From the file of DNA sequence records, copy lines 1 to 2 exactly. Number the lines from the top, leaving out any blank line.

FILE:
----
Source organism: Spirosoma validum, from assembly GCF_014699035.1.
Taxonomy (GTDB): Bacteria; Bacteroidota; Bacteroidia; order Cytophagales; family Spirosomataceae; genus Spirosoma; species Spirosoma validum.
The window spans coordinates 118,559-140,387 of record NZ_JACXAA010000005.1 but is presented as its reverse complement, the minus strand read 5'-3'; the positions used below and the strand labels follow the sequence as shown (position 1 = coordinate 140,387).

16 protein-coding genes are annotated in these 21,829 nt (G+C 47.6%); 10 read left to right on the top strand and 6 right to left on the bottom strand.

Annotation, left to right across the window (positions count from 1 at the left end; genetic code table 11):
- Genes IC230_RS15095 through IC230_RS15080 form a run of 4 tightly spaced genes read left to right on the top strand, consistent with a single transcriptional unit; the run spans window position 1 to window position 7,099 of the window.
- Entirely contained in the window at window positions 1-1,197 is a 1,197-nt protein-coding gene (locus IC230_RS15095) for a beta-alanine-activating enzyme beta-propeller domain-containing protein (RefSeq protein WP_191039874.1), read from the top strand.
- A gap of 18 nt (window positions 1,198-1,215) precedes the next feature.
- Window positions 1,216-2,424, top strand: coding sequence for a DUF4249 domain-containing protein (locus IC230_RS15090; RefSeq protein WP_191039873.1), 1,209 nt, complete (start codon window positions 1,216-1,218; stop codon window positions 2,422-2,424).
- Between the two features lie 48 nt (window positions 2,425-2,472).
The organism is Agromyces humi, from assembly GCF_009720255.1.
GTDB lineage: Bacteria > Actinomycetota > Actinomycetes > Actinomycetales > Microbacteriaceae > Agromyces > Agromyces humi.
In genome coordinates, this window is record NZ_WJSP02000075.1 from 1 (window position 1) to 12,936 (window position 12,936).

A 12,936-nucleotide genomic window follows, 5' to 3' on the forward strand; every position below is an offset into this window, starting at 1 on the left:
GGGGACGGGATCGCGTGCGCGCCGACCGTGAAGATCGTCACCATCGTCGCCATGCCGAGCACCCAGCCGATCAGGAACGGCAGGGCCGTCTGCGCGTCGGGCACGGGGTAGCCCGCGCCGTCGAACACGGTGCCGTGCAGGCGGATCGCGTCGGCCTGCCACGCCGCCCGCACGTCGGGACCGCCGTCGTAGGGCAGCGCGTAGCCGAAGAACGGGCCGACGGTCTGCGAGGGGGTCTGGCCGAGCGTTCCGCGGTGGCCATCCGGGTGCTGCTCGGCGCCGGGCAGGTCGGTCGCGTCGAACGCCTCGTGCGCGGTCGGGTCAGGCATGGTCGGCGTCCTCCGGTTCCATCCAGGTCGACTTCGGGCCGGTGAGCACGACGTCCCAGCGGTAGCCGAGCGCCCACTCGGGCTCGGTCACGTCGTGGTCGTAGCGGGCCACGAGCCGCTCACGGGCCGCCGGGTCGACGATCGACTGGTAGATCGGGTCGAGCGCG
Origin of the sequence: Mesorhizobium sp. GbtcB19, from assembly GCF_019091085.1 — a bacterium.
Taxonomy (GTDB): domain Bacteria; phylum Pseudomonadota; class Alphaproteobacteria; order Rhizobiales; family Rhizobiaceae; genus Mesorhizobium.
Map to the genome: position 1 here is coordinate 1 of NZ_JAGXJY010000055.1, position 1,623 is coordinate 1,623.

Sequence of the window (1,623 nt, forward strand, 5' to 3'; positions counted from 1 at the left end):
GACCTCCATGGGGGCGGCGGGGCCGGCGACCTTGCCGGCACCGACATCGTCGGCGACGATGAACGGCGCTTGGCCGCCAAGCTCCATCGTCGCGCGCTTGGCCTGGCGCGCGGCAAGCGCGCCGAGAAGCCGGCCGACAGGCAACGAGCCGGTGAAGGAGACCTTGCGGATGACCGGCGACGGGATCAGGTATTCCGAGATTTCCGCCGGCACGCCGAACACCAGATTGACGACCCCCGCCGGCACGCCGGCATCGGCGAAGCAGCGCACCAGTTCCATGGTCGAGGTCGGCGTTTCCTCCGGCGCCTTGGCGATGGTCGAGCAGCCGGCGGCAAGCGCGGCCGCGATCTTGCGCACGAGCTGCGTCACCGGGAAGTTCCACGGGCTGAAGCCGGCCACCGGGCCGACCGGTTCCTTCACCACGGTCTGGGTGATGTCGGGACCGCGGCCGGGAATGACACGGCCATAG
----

Source organism: Spirosoma validum, from assembly GCF_014699035.1.
Taxonomy (GTDB): Bacteria; Bacteroidota; Bacteroidia; order Cytophagales; family Spirosomataceae; genus Spirosoma; species Spirosoma validum.